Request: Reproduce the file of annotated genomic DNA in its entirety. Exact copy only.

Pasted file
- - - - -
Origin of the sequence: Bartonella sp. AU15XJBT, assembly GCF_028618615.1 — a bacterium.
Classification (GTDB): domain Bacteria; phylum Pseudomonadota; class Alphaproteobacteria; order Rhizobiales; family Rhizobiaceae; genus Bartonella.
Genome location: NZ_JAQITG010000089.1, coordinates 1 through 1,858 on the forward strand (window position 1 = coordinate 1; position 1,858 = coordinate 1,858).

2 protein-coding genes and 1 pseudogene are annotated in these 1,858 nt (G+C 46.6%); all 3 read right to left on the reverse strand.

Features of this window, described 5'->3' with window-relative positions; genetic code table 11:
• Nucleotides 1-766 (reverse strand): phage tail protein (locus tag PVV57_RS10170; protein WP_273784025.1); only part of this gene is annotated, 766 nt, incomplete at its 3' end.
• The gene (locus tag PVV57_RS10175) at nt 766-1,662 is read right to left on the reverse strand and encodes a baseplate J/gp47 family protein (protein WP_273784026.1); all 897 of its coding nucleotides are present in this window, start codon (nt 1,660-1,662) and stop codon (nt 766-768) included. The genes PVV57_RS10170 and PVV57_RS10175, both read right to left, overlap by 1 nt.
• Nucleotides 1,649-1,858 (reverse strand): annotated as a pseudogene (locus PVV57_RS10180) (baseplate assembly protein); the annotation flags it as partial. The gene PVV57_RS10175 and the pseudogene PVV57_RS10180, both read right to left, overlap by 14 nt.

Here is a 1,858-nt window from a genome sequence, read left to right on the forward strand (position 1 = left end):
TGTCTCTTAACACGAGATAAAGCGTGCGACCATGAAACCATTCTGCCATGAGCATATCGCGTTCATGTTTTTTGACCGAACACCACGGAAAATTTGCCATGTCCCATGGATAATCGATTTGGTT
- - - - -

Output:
Origin of the sequence: Bartonella sp. AU15XJBT, assembly GCF_028618615.1 — a bacterium.
Classification (GTDB): domain Bacteria; phylum Pseudomonadota; class Alphaproteobacteria; order Rhizobiales; family Rhizobiaceae; genus Bartonella.
Genome location: NZ_JAQITG010000089.1, coordinates 1 through 1,858 on the forward strand (window position 1 = coordinate 1; position 1,858 = coordinate 1,858).

2 protein-coding genes and 1 pseudogene are annotated in these 1,858 nt (G+C 46.6%); all 3 read right to left on the reverse strand.

Features of this window, described 5'->3' with window-relative positions; genetic code table 11:
• Nucleotides 1-766 (reverse strand): phage tail protein (locus tag PVV57_RS10170; protein WP_273784025.1); only part of this gene is annotated, 766 nt, incomplete at its 3' end.
• The gene (locus tag PVV57_RS10175) at nt 766-1,662 is read right to left on the reverse strand and encodes a baseplate J/gp47 family protein (protein WP_273784026.1); all 897 of its coding nucleotides are present in this window, start codon (nt 1,660-1,662) and stop codon (nt 766-768) included. The genes PVV57_RS10170 and PVV57_RS10175, both read right to left, overlap by 1 nt.
• Nucleotides 1,649-1,858 (reverse strand): annotated as a pseudogene (locus PVV57_RS10180) (baseplate assembly protein); the annotation flags it as partial. The gene PVV57_RS10175 and the pseudogene PVV57_RS10180, both read right to left, overlap by 14 nt.

Here is a 1,858-nt window from a genome sequence, read left to right on the forward strand (position 1 = left end):
TGTCTCTTAACACGAGATAAAGCGTGCGACCATGAAACCATTCTGCCATGAGCATATCGCGTTCATGTTTTTTGACCGAACACCACGGAAAATTTGCCATGTCCCATGGATAATCGATTTGGTT